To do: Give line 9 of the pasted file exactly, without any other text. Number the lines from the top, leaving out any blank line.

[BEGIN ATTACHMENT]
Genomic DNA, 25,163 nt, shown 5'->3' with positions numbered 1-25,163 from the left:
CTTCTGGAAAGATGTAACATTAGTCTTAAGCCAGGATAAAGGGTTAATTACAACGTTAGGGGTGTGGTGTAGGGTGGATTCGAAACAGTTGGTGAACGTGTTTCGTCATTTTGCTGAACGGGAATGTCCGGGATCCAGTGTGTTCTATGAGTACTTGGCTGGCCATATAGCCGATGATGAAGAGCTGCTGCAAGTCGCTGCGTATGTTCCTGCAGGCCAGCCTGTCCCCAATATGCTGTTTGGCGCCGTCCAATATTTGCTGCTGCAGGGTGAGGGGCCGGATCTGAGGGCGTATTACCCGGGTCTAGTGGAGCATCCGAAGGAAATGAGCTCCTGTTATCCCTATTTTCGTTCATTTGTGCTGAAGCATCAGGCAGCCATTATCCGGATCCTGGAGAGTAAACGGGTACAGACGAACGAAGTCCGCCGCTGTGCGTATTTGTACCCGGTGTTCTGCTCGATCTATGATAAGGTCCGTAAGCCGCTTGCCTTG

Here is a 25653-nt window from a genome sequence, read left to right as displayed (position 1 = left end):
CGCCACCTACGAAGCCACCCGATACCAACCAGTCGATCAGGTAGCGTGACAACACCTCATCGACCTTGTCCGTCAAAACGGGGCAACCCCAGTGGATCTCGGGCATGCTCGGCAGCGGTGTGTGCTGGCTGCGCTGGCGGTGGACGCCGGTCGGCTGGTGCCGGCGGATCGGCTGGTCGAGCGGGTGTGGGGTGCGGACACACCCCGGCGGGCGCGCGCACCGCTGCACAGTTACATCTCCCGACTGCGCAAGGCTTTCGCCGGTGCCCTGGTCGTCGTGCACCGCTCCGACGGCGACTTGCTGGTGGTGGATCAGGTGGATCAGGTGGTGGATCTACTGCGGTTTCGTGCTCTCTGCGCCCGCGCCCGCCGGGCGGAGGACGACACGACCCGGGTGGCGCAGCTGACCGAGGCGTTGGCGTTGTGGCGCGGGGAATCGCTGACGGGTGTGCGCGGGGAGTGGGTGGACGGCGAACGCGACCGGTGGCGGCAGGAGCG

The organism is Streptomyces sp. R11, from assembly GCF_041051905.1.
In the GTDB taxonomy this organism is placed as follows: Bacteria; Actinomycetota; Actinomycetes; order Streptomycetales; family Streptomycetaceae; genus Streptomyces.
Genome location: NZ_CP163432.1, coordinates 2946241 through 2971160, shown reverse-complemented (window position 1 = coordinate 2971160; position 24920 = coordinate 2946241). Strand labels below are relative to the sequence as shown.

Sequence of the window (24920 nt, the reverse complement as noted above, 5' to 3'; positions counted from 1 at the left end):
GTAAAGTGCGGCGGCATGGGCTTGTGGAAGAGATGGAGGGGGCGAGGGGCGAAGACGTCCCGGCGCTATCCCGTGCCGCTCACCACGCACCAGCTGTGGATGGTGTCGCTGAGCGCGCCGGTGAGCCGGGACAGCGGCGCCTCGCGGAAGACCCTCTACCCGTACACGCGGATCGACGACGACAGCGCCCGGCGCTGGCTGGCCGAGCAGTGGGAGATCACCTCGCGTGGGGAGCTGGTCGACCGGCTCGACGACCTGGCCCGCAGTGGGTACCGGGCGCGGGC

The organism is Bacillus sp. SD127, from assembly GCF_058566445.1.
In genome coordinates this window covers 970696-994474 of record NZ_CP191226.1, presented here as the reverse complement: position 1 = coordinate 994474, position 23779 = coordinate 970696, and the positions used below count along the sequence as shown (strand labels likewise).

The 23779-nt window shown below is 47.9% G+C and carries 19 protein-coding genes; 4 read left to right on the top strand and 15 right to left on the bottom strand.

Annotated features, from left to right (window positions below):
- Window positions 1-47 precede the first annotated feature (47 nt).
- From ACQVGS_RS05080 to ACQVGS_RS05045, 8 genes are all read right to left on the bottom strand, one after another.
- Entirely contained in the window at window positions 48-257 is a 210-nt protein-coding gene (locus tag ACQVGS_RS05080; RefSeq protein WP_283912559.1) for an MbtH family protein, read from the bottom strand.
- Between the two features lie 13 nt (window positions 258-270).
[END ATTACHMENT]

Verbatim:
GTAAAGTGCGGCGGCATGGGCTTGTGGAAGAGATGGAGGGGGCGAGGGGCGAAGACGTCCCGGCGCTATCCCGTGCCGCTCACCACGCACCAGCTGTGGATGGTGTCGCTGAGCGCGCCGGTGAGCCGGGACAGCGGCGCCTCGCGGAAGACCCTCTACCCGTACACGCGGATCGACGACGACAGCGCCCGGCGCTGGCTGGCCGAGCAGTGGGAGATCACCTCGCGTGGGGAGCTGGTCGACCGGCTCGACGACCTGGCCCGCAGTGGGTACCGGGCGCGGGC